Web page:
U.S. Fast food franchisers and chains have recently discovered a largely untouched market in Asia; Vietnam. The country of 90 million people is one of the last nations along the Pacific Rim without maturity for companies like McDonald’s. McDonald’s opened its first restaurant in Vietnam on Saturday. The grand opening resembled that of a posh nightclub, complete with techno music and velvet ropes keeping back excited patrons, including expatriate Americans such as the Shipleys from Fort Wayne, IN. The fast food giant already has locations in over 100 countries worldwide. KFC has been in the country since 1997, but 2010 marked the first time U.S. companies aggressively began doing business there.
McDonald’s named Henry Nguyen, the son-in-law of the prime minister, as the franchisee. Henry Nguyen began his tenure with McDonald’s as a restaurant crew member while a student in the United States, where his family fled at the end of the Vietnam War. He then went to on to receive degrees at Northwestern and Harvard.
Many young Vietnamese are curious about Western cuisine and culture, so it is no surprise that the McDonald’s opening has been actively discussed on Vietnamese websites in recent weeks. The country has a soaring middle class, and most of its 90 million citizens were born after the Vietnam War ended, in 1975. Vietnam’s per capita income rose by over 50 percent to $1,550 between 2008 and 2012. Vietnam’s fast-food industry is growing fast. Revenues were $535 million in 2013, a growth of 14.5 percent from 2012.
One reason why McDonald’s waited as long as it did to open its first Vietnamese location is the company’s long-standing policy of caution. Entering a new market is always risky, and the Oak Park, IL. based firm waited for the right moment. A recent recession drove Vietnamese real estate prices down to the point of affordability before it bought its first location in Ho Chi Minh City.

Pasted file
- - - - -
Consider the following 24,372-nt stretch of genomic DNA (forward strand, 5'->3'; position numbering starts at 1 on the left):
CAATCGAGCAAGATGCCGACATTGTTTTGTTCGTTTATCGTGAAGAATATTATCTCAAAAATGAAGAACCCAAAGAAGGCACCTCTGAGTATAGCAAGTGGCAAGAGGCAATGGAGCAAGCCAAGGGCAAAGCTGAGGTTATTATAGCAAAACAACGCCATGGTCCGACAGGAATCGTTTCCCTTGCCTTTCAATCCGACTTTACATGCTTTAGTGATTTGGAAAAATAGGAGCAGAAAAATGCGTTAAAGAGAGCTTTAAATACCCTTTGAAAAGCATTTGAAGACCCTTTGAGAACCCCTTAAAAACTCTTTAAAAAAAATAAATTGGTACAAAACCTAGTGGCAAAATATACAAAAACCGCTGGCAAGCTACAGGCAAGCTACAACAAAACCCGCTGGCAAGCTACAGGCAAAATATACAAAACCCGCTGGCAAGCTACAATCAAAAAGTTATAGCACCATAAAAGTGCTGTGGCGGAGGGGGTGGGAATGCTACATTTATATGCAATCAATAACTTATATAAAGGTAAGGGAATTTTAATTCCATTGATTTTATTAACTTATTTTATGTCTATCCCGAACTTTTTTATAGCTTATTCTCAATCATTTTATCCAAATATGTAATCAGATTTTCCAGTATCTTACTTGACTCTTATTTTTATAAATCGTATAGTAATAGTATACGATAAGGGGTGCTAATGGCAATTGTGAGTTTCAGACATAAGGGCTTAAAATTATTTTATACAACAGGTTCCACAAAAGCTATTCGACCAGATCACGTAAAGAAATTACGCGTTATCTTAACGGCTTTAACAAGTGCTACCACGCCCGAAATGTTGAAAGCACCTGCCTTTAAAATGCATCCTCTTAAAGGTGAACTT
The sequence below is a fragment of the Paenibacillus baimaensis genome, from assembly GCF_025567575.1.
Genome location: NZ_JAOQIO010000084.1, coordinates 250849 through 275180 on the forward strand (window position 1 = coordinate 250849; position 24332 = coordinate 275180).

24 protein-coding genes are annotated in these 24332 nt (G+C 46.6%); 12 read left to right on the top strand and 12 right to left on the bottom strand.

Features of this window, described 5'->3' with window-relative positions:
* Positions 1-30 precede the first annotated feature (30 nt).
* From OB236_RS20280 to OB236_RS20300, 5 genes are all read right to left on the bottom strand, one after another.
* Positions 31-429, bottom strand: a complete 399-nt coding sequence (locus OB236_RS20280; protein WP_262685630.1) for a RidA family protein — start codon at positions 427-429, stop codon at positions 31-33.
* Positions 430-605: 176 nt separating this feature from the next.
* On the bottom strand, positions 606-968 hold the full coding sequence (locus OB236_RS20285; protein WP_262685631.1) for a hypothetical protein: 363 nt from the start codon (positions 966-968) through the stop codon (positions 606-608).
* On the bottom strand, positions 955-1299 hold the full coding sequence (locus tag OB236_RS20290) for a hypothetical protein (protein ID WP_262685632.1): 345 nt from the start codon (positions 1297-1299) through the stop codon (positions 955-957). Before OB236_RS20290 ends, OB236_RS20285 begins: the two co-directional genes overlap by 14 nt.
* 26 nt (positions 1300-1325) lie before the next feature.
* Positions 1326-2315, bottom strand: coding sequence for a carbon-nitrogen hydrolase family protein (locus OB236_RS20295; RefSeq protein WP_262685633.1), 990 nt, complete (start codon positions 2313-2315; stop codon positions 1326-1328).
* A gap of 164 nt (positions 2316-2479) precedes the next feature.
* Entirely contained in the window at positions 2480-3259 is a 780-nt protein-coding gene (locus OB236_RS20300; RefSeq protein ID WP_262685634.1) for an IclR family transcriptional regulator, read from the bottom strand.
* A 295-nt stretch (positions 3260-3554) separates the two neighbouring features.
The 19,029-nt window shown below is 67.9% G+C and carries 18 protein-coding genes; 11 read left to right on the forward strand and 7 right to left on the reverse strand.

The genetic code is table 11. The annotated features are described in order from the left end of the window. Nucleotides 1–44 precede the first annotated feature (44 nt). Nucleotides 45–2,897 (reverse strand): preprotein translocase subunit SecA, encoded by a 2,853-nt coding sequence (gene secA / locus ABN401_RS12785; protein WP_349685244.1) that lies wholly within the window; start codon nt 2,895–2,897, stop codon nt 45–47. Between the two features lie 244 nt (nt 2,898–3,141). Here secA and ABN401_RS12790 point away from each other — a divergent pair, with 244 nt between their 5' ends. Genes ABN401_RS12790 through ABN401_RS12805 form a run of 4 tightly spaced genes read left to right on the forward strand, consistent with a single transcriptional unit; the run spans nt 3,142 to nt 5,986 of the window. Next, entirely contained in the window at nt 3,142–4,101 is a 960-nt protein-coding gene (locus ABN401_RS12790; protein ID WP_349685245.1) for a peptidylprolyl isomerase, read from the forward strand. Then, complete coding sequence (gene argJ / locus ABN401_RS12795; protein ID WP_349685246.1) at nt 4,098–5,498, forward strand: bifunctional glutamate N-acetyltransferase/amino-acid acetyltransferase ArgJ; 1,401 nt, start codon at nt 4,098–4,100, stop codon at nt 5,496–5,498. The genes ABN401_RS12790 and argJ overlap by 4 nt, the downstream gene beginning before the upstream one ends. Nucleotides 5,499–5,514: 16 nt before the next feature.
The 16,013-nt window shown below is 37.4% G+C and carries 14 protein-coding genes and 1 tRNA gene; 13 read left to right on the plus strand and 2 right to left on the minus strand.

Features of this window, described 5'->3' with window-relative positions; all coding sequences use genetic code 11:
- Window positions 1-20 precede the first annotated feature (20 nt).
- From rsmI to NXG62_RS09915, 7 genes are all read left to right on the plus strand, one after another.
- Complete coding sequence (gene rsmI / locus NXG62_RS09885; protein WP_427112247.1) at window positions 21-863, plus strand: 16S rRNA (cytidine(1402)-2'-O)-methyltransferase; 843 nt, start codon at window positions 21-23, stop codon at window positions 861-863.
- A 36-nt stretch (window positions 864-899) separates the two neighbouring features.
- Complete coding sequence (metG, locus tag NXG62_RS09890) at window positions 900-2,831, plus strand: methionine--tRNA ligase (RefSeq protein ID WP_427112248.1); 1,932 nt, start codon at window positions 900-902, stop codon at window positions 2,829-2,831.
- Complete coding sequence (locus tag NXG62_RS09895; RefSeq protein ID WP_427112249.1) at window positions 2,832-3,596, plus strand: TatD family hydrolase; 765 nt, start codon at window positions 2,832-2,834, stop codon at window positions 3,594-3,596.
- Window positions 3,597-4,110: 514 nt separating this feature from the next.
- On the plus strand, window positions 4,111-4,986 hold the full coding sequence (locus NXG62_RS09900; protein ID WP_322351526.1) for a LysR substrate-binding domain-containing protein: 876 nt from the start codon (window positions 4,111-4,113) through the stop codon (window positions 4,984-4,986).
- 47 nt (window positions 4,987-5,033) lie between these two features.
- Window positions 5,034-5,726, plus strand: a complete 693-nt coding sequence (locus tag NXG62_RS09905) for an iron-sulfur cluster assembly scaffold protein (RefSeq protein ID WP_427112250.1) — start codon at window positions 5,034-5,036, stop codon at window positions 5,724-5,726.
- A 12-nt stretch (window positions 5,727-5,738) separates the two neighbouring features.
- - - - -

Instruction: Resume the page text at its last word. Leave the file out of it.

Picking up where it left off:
According to British market research firm, TNS Global, the Vietnamese now have incomes that offer not only sustainability, but genuine opportunity for growth and profit. Ralf Matthaes, regional managing director of TNS, states that the Vietnamese consumer is not necessarily attracted to fast food for the wonderful taste. He states that going to McDonald’s is more of a treat, that they are looking for something more aspirational.
Coupled with this surge in economy, is Henry Nguyen’s ability to navigate around the laws and regulations which are often vague enough to allow corrupt politicians to take advantage of foreign investors. As American author Bill Hayton states, having the second-most-powerful man in the country as one’s father-in-law helps greatly.
Since opening its first branch in Vietnam, KFC has done well. According to its parent company, Yum! Brands, Vietnam is now home to over 130 locations, and to more than 30 Pizza Huts, also owned by Yum! Brands. Baskin-Robins and Dunkin’ Donuts recently opened a total of 18 branches in the country, while Starbucks opened three. For his part, Henry Nguyen plans an average of 10 restaurants per year for the next decade.
U.S. Based companies have profited from their initial ventures into Vietnam. If those firms can establish themselves during strong Vietnam’s economic periods, they should survive the lean times and become staples as they have in other Asian countries.
By Ian Erickson